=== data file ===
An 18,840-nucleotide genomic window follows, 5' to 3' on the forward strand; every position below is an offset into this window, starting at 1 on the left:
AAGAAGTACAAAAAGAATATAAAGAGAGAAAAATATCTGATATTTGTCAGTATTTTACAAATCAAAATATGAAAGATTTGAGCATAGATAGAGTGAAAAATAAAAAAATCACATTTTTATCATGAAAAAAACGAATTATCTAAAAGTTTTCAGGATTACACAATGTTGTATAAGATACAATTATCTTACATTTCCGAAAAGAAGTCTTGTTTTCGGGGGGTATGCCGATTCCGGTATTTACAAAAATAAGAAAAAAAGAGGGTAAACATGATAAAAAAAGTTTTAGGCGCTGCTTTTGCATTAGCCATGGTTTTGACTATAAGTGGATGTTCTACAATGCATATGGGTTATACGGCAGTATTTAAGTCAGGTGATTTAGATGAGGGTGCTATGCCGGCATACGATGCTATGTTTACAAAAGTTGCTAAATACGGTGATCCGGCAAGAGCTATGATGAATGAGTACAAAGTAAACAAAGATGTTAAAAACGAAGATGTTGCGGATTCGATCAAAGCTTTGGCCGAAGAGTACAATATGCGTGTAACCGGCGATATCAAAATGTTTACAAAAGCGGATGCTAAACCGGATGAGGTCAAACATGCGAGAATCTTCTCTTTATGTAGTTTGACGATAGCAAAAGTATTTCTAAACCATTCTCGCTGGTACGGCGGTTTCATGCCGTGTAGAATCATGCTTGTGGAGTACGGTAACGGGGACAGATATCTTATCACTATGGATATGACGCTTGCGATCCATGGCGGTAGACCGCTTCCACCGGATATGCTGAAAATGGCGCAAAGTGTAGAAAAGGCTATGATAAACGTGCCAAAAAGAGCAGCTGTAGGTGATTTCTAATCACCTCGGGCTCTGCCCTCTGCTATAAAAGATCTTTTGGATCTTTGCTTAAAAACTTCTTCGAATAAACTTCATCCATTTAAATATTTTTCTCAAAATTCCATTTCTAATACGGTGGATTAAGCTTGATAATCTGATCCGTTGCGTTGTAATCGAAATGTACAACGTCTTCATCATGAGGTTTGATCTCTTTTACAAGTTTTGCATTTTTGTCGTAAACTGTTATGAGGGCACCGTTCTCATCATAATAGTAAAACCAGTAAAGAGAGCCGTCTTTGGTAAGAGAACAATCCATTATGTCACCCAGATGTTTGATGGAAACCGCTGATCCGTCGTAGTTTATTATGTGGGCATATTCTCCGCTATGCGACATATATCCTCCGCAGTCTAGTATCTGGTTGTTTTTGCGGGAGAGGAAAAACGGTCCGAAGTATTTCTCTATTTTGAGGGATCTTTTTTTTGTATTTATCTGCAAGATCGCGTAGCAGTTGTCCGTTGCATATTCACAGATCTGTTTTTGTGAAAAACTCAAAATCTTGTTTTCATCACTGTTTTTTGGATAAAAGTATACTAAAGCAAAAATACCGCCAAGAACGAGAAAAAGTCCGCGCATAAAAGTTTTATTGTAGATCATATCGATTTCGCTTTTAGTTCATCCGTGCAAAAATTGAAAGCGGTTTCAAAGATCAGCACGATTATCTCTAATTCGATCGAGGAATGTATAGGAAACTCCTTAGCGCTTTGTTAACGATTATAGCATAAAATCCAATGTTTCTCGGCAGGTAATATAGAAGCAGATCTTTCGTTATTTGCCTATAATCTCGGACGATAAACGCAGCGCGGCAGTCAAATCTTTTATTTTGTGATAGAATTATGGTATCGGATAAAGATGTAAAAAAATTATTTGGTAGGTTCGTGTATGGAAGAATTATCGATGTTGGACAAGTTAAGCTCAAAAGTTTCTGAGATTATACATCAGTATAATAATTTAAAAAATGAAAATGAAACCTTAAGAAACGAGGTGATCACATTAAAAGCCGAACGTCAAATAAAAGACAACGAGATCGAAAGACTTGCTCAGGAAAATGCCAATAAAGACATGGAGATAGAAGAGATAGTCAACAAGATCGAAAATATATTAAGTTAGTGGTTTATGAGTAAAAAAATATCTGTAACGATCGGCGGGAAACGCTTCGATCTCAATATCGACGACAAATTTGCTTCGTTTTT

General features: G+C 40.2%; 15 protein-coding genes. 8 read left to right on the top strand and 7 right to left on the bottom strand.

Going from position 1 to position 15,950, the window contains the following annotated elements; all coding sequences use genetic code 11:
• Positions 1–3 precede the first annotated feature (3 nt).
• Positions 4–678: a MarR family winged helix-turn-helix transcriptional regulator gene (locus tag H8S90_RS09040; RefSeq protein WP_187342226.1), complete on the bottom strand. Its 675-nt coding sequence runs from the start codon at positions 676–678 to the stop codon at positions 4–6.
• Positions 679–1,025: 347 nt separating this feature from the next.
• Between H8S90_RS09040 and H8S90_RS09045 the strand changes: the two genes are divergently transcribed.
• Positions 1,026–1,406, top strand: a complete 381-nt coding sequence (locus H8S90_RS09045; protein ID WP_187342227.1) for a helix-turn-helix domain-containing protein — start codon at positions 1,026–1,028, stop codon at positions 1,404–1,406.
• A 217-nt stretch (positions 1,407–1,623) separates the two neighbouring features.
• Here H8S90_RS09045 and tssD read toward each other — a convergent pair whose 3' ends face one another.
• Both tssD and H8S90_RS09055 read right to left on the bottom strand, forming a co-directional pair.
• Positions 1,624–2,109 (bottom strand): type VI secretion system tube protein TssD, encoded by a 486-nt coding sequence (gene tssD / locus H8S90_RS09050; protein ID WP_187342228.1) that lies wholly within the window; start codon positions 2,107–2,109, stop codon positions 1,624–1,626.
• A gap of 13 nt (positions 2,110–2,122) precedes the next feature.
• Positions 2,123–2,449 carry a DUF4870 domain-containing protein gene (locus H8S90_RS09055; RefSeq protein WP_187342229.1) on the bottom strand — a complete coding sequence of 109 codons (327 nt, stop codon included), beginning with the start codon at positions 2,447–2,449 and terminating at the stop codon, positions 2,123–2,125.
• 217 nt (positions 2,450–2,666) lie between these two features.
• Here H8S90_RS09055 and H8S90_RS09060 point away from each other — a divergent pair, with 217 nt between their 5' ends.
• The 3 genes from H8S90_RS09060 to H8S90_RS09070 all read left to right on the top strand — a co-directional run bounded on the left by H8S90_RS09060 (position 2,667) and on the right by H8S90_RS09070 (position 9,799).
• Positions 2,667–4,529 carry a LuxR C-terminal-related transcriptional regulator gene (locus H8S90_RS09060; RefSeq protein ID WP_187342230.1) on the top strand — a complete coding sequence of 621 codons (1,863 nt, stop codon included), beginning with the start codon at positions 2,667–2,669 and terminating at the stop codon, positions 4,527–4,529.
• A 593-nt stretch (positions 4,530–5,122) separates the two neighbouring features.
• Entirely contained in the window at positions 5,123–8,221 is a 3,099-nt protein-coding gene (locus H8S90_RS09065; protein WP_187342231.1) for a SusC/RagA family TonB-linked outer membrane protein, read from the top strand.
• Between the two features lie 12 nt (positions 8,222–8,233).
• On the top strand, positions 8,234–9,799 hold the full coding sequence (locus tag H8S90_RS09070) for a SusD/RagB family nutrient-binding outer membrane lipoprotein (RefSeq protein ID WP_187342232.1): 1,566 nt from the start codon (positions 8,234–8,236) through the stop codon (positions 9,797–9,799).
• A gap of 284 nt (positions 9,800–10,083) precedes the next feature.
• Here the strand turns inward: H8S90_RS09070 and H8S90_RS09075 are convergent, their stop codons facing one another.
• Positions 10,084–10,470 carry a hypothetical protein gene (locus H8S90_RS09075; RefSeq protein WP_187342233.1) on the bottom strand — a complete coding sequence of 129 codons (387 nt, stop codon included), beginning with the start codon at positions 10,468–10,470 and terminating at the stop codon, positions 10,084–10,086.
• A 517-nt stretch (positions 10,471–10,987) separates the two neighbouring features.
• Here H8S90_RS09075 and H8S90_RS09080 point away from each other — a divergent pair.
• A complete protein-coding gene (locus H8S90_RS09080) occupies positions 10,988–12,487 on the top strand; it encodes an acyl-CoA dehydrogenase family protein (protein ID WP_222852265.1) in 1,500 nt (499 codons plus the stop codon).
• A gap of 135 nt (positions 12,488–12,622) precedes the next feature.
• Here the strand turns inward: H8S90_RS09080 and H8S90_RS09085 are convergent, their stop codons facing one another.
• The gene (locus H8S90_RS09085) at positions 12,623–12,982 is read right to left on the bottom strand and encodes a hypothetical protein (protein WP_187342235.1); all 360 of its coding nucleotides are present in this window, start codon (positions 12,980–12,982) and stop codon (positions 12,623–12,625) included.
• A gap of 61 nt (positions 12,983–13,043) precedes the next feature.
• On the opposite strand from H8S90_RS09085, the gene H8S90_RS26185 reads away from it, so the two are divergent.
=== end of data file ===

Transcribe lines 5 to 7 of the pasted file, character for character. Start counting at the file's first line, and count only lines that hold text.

• Positions 1–3 precede the first annotated feature (3 nt).
• Positions 4–678: a MarR family winged helix-turn-helix transcriptional regulator gene (locus tag H8S90_RS09040; RefSeq protein WP_187342226.1), complete on the bottom strand. Its 675-nt coding sequence runs from the start codon at positions 676–678 to the stop codon at positions 4–6.
• Positions 679–1,025: 347 nt separating this feature from the next.